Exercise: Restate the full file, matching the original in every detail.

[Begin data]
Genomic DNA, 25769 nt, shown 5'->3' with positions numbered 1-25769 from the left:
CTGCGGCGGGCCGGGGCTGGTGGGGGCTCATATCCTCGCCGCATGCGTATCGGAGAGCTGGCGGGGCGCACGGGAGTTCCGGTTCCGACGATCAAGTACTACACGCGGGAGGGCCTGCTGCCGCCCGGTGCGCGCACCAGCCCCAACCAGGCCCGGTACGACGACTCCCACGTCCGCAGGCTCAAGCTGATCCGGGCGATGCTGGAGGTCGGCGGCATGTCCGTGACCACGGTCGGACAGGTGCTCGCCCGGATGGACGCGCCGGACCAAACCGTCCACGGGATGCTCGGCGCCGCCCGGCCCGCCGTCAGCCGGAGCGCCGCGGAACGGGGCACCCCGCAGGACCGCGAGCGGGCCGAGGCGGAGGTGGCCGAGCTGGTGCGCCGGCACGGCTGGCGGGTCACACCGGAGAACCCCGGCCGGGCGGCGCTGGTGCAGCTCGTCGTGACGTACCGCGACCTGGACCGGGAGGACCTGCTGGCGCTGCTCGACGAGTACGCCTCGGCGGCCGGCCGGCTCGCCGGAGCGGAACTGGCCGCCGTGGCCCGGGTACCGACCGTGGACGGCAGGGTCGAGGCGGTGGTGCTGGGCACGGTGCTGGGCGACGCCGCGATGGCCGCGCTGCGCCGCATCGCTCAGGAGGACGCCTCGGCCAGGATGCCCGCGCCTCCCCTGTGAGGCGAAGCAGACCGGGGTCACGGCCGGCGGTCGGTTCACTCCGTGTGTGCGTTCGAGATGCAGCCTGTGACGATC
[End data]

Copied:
Genomic DNA, 25769 nt, shown 5'->3' with positions numbered 1-25769 from the left:
CTGCGGCGGGCCGGGGCTGGTGGGGGCTCATATCCTCGCCGCATGCGTATCGGAGAGCTGGCGGGGCGCACGGGAGTTCCGGTTCCGACGATCAAGTACTACACGCGGGAGGGCCTGCTGCCGCCCGGTGCGCGCACCAGCCCCAACCAGGCCCGGTACGACGACTCCCACGTCCGCAGGCTCAAGCTGATCCGGGCGATGCTGGAGGTCGGCGGCATGTCCGTGACCACGGTCGGACAGGTGCTCGCCCGGATGGACGCGCCGGACCAAACCGTCCACGGGATGCTCGGCGCCGCCCGGCCCGCCGTCAGCCGGAGCGCCGCGGAACGGGGCACCCCGCAGGACCGCGAGCGGGCCGAGGCGGAGGTGGCCGAGCTGGTGCGCCGGCACGGCTGGCGGGTCACACCGGAGAACCCCGGCCGGGCGGCGCTGGTGCAGCTCGTCGTGACGTACCGCGACCTGGACCGGGAGGACCTGCTGGCGCTGCTCGACGAGTACGCCTCGGCGGCCGGCCGGCTCGCCGGAGCGGAACTGGCCGCCGTGGCCCGGGTACCGACCGTGGACGGCAGGGTCGAGGCGGTGGTGCTGGGCACGGTGCTGGGCGACGCCGCGATGGCCGCGCTGCGCCGCATCGCTCAGGAGGACGCCTCGGCCAGGATGCCCGCGCCTCCCCTGTGAGGCGAAGCAGACCGGGGTCACGGCCGGCGGTCGGTTCACTCCGTGTGTGCGTTCGAGATGCAGCCTGTGACGATC